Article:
As the only Sikh kids wearing turbans in South Texas in the 1980s, Simran Jeet Singh and his three brothers stood out.
“People were always trying to make sense of us,” he said. “Being visibly different, we had to learn from an early age how to answer questions about our faith and traditions.”
Simran’s parents framed their sons’ visible minority status not as a burden but as an opportunity to bust stereotypes and be good ambassadors for the Sikh community, which they did through sports.
“Whether or not we wore turbans didn’t matter to people if we were good at basketball, football, baseball, soccer. Sports really helped equalise the playing field,” Simran remembers.
The goodwill Simran’s family had cultivated through San Antonio’s sports leagues, interfaith scene, and other community outlets helped sustain them through some of America’s darkest days. After the September 11, 2001 attacks, turbaned Sikhs became targets of xenophobic hate crimes across the country. Simran was in high school at the time, and his family joined regular conference calls with other Sikhs to discuss what was happening and what they could do.
“We realised that it wasn’t effective or helpful to only address the concerns of our community. We needed to address these issues at their core. That meant working together with Muslim, Arab, and other communities,” he said.
These conference calls helped steer Simran to a career in interreligious and intercultural dialogue. They also launched the Sikh Coalition, a New York-based civil rights organization where Simran now serves as senior religion fellow.
The Sikh Coalition works to protect civil and human rights for all people, including the right to practice faith without fear.
“It started as a mechanism to protect our survival, to make sure we weren’t all killed in racist hate attacks. Since then we’ve expanded our mission to be proactive as well. We’ve worked to seize the Sikh spirit of activism and agency to move beyond victimisation frameworks that paint us as passive targets with no control,” Simran said.
The Sikh Coalition has an education team working to include Sikhism in school curriculum and a communications team spreading positive stories about Sikhs in society. The need for both teams became painfully obvious when a gunman murdered six Sikhs at a gurdwara in Wisconsin in 2012.
“The media coverage of Sikhism was horrible, and there were not enough Sikhs speaking about our community,” Simran said of the shooting’s aftermath. “I felt a responsibility to step up and correct misperceptions about our faith. That’s what inspired me to write a reporting guide to help journalists accurately cover us and when I really began talking about Sikhism publicly.”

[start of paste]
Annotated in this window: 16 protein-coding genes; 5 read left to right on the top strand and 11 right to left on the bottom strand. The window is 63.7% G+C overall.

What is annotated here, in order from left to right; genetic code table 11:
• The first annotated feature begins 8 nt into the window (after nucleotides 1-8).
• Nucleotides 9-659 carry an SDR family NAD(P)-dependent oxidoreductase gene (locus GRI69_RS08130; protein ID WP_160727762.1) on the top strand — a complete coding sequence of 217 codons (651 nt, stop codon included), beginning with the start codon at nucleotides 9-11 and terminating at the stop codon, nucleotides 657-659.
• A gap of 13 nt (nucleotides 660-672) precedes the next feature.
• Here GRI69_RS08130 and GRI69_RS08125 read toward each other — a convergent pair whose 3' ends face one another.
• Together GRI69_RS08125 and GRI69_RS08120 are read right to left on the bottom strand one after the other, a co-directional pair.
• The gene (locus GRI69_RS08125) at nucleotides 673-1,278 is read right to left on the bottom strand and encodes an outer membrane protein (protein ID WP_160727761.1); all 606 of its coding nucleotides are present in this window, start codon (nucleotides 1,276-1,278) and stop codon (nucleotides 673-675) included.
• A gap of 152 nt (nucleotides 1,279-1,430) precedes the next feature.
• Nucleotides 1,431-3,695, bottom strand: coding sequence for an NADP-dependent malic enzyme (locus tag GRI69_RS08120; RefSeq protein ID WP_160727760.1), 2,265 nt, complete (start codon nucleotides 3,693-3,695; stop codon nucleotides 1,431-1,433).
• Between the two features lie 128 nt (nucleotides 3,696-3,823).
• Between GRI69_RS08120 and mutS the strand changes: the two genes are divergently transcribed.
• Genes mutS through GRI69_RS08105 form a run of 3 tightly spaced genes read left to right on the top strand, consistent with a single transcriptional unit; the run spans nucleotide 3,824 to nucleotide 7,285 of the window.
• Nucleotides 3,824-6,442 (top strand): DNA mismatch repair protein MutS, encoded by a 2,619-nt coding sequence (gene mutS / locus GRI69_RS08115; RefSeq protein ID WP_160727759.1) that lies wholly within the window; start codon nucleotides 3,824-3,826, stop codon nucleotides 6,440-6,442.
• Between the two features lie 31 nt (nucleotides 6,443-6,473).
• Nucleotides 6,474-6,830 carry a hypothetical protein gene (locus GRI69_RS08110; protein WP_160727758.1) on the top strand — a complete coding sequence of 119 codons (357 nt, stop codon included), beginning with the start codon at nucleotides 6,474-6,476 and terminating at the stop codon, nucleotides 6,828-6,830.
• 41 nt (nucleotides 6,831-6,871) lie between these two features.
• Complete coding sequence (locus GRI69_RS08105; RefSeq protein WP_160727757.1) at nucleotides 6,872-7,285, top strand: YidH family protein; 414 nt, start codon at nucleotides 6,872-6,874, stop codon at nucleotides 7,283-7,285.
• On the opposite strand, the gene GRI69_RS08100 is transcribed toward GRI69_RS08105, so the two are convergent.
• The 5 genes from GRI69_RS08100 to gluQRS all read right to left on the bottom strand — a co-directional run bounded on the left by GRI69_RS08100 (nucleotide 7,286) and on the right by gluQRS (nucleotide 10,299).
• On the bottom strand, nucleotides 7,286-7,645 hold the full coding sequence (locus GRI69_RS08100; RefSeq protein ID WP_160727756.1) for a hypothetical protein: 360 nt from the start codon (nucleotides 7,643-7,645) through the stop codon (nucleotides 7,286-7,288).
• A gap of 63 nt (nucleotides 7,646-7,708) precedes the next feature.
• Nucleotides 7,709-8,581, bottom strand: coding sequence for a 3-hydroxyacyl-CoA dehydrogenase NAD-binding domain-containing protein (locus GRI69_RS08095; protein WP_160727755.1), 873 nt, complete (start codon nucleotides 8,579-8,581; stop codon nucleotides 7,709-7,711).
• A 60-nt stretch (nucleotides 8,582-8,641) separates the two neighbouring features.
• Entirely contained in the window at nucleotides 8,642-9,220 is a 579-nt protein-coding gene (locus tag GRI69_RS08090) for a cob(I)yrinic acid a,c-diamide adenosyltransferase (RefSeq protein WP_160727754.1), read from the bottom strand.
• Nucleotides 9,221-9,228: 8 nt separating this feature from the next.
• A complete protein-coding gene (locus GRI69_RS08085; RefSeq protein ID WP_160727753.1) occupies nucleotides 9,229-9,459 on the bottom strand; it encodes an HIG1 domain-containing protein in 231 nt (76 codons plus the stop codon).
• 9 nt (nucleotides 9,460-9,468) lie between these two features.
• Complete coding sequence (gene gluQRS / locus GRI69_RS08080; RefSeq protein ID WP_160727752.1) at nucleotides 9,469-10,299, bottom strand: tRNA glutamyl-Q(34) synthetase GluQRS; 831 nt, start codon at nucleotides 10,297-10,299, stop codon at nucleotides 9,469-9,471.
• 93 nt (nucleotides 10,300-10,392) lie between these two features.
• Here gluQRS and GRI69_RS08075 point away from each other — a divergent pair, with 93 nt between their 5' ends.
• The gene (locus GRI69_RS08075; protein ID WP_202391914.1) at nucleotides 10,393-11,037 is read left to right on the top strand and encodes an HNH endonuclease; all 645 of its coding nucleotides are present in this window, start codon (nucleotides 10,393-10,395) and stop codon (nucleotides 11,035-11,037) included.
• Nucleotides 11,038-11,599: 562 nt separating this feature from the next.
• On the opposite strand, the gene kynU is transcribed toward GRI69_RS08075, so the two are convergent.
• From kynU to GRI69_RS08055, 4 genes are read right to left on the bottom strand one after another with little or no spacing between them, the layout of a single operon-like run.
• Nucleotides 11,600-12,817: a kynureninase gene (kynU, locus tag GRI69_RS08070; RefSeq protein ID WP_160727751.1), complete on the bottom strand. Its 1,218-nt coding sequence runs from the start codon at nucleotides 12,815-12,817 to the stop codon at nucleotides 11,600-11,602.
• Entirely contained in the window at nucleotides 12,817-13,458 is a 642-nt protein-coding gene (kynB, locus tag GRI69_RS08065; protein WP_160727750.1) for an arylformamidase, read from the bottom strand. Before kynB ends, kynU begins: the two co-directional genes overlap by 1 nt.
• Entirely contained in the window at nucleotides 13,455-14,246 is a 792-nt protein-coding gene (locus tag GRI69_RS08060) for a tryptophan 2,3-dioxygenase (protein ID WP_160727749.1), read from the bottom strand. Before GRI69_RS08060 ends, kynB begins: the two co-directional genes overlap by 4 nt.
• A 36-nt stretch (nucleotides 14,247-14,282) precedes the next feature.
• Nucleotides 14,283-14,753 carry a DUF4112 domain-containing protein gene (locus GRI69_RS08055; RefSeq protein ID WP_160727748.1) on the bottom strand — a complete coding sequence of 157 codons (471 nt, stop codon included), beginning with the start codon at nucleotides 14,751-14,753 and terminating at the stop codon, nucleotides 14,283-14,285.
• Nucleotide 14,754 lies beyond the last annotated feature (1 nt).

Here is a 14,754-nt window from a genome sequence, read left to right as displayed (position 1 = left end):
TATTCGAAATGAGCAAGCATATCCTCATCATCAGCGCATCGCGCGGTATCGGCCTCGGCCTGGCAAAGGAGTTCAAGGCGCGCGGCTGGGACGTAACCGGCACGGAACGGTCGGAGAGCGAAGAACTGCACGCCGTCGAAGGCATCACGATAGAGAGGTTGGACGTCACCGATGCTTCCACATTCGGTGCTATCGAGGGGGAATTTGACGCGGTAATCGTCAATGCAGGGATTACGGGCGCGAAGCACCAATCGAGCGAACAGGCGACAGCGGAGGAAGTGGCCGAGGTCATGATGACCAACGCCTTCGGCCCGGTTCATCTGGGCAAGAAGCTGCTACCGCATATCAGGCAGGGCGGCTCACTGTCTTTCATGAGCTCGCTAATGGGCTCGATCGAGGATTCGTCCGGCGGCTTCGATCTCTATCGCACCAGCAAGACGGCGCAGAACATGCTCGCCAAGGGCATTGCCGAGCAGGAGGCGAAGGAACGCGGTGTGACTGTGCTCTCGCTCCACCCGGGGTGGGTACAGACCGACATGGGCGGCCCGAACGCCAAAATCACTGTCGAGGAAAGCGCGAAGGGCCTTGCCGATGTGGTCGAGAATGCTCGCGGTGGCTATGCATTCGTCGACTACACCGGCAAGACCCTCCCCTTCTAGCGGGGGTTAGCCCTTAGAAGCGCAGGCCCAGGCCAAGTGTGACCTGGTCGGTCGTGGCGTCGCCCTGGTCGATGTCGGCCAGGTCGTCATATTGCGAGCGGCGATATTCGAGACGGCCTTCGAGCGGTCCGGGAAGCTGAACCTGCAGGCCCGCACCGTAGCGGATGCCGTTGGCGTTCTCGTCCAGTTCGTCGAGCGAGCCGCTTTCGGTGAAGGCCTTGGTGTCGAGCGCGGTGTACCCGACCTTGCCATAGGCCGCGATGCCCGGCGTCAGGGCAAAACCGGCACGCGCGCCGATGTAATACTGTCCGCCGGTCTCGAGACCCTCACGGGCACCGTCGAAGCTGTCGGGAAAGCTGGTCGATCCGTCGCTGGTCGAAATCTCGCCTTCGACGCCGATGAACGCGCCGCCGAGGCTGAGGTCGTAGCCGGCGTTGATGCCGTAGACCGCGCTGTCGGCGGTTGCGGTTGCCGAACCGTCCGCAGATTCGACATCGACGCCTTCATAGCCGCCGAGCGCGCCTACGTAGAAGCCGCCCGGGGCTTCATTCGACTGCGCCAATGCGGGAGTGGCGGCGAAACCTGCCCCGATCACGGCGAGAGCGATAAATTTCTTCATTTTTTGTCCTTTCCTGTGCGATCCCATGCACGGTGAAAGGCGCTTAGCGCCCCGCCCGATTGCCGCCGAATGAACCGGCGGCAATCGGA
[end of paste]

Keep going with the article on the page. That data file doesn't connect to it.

In 2014 when International Basketball Federation (FIBA) rules forced two Indian Sikh players to remove their turbans before playing a game, Simran launched a successful multireligious media campaign pressuring FIBA to lift its headgear ban, which it did in 2017. Simran’s brother Darsh was the first turbaned Sikh to play basketball under North America’s National Collegiate Athletic Association, so this Sikh Coalition effort felt particularly personal.
“Muslim, Jewish, and other groups came together to explain how the headgear ban negatively affected us and negatively shaped how our kids imagine their place in society,” Simran said. “Our uniting message was that sports should bring people together, not divide and discriminate. This multireligious component helped show that other communities had skin in the game.”
Today Simran wears many hats, as the idiom goes, and not all of his interreligious work is with the Sikh Coalition. He advises the governor of New York and the Committee on Foreign Relations on religious matters, teaches introductory courses on Sikhism, Hinduism, Islam and Buddhism at universities and seminaries, and serves as chaplain and religious life adviser to students.
When a travel ban was issued in the United States against several Muslim-majority countries in 2017, Simran was teaching Islamic Studies at Trinity University in San Antonio and was adviser to the school’s Muslim Student Association. He started a letter-writing campaign encouraging Americans to reach out to members of their local Muslim community offering solidarity and words of love.
In the letters, which were hand-delivered to local Mosques, Simran and others offered words of support to their Muslim neighbours and thanked them for being an important part of the community.
“I was struck by how grateful they were,” he said. “Sometimes the most helpful thing you can do is just reach out to other marginalised people and let them know you are there for them.”
Simran says bigotry and hate crimes targeting religious minorities are still high in the US but that positive efforts to resolve this hate have never been stronger.
“The most powerful way this is coming through is at the grassroots and individual level, between people of different faiths who have never interacted but who are trying to understand and stand up for one another,” he said.
Simran is doing his part through formal education and public education, which includes writing a regular column for Religion News Service that addresses ideas around representation and opens up new spaces for new conversations with his readers.
“We don’t see much media coverage of Buddhists, Hindus, Muslims and Sikhs in America,” he said. These are the communities who end up being marginalised and whose stories I’m trying to tell. Anyone who is underrepresented, I try to bring their voice to the table.”